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Explain the Changing Attitudes of Civilians and British Soldiers Towards the War

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Introduction

Explain the Changing Attitudes of Civilians and British Soldiers Towards the War In 1914 many British people were very enthusiastic about the war. When Kitchener, the minister of war called for "a million men and more" there was an overwhelming response. Some people, however, did not share this enthusiasm and many people's attitudes changed during the course of the war. When Britain declared war on Germany in 1914, the vast majority of British people supported the war. Lots of propaganda posters were published around the country by the government. The purpose of this propaganda was to make sure people supported the war effort. The First World War can be said to be Britain's first total war. Because it thoroughly affected people back home. Previous wars like the Crimean war did not involve/affect everyday life of ordinary people. Because they were fought far away by small professional armies. But this war affected the vast majority of people at home in one way or another. This time, civilians were even being killed by enemy action. Early in the war, German warships shelled the east-coast towns. Later in the war air raids from German Zeppelins caused further death and damage. ...read more.

Middle

Any German aged between 17-45 living in Britain were put in prison. The vast majority of the nation actually hated Germany. Casualties in the First World War were appallingly high. Twenty millions soldiers were wounded, and over eight million were killed. In the British army, one in five of the soldiers never came home. The casualties meant immense sadness not only for those who witnessed the horror of war, but also for those at home who lived in hope of the safe return of their loved ones. Another major change the government introduced from DORA was conscription. This was only introduced much later into the war when less and less people were signing up voluntarily. The reason for this is likely to be figures of battle casualties getting through, war weariness, the news of trench warfare. Or the fact that letters sent from the government telling certain civilians that their loved ones had been killed got through to many people and many people were able to identify their grief with other people in the same situation. Another reason why conscription was introduced is that the wrong kind of people were signing up: coal miners and munitions workers were needed at home. ...read more.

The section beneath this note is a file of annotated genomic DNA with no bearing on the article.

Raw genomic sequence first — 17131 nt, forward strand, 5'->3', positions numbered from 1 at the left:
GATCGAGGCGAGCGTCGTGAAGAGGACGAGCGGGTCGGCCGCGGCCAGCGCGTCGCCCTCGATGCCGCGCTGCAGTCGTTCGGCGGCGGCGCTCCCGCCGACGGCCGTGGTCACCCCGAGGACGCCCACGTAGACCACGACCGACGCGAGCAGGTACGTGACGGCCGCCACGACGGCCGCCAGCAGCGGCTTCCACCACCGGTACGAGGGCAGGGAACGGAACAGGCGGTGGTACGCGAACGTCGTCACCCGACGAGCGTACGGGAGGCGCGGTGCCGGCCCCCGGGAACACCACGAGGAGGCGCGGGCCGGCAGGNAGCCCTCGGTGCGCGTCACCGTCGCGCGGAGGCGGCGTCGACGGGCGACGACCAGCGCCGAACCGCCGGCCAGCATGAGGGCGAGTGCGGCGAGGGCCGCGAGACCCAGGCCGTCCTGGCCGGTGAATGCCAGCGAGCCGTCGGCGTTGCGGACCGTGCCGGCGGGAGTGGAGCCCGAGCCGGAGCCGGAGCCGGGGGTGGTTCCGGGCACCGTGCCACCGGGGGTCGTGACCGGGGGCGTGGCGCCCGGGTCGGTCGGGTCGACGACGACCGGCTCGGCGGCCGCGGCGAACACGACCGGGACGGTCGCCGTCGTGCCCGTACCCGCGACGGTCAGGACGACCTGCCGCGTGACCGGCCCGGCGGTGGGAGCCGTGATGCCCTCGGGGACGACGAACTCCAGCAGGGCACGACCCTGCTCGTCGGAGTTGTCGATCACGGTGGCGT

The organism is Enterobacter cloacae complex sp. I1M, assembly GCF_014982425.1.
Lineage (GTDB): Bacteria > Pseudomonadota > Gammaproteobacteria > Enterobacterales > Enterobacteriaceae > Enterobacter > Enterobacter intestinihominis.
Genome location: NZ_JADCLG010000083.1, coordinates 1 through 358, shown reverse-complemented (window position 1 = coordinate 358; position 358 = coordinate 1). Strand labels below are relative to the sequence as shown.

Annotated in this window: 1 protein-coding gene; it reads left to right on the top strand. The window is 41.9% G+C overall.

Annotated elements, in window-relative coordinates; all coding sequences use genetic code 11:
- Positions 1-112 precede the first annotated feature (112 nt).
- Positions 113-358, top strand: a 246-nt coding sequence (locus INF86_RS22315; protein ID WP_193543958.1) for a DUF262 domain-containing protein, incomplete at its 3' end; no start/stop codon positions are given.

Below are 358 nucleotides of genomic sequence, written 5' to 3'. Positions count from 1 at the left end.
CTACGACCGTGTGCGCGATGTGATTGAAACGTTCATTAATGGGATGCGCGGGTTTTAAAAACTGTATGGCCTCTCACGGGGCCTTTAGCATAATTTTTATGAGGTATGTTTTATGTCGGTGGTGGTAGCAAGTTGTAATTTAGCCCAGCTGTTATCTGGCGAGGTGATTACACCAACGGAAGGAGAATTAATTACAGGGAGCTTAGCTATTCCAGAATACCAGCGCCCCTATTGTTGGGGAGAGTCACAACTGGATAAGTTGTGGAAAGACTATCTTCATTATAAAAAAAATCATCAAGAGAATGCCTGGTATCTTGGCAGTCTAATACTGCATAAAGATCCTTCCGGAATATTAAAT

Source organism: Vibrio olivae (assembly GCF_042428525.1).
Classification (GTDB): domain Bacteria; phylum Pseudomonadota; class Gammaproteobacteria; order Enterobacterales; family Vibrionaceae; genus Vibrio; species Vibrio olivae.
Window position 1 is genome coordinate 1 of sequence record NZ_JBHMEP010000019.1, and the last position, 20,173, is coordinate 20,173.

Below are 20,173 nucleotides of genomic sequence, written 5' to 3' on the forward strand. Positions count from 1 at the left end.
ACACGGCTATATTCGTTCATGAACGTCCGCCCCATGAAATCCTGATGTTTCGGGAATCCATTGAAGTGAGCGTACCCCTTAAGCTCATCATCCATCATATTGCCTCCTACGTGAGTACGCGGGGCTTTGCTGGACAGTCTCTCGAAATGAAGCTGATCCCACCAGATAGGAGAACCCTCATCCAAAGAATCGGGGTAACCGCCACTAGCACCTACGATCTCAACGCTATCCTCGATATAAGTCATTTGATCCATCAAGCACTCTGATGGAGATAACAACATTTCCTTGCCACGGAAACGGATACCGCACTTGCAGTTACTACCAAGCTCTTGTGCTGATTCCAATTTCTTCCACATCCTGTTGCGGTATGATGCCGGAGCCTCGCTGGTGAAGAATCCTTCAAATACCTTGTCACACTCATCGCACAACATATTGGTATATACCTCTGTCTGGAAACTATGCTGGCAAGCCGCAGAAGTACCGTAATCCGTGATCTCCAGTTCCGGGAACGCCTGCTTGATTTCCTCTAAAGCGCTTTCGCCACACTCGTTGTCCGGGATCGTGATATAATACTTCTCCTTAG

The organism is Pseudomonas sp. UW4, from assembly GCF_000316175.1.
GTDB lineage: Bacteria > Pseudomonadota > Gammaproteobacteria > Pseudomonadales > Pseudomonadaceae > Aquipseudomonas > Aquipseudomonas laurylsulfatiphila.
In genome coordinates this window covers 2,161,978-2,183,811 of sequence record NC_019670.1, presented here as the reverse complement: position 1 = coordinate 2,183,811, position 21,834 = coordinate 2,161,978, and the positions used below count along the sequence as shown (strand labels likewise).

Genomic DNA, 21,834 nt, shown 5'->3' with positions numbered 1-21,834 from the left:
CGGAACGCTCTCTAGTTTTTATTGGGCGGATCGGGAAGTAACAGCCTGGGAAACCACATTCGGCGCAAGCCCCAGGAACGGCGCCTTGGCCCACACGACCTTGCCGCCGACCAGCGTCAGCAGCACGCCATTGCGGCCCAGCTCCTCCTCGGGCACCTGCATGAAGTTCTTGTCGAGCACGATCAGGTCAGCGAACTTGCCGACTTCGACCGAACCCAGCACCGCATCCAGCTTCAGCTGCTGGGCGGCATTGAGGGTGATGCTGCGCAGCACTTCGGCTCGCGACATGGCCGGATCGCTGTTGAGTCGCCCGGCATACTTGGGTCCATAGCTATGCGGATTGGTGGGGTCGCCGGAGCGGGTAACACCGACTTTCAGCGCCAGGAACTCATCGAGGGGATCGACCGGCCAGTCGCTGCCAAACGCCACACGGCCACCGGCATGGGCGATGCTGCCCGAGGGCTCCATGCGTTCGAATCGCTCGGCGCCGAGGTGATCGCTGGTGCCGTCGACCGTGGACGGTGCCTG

Conclusion

Total war was also a major factor, with the bombing of eastern and southern towns, to DORA. Due to heavy censorship civilian attitude to war took longer to change than the men fighting on the front. Civilian life changed dramatically during the war. Strikes in factories were banned so that there could be no threat to the productions of arms or other wartime necessities. Many civil liberties that were taken for granted were temporarily suspended. The horror of the trenches was played down but after 1916 the ever-increasing list of casualties, which the government could not hide, increased awareness in people that many hundreds of thousands were dieing and slowly morale began to falter. Many people just wanted life to return to normal and began to long for the war to be over and for their loved ones to come home. However civilians did celebrate the end of the war with parties and victory celebrations. Many had no idea what the soldiers had been through and could not understand the weary acceptance of the soldiers. The relief that it was all finally over and life could begin to return to normal was overwhelming and they all believed that it would never happen again. They though that the "war to end all wars" would be a lesson no one could forget. ...read more.

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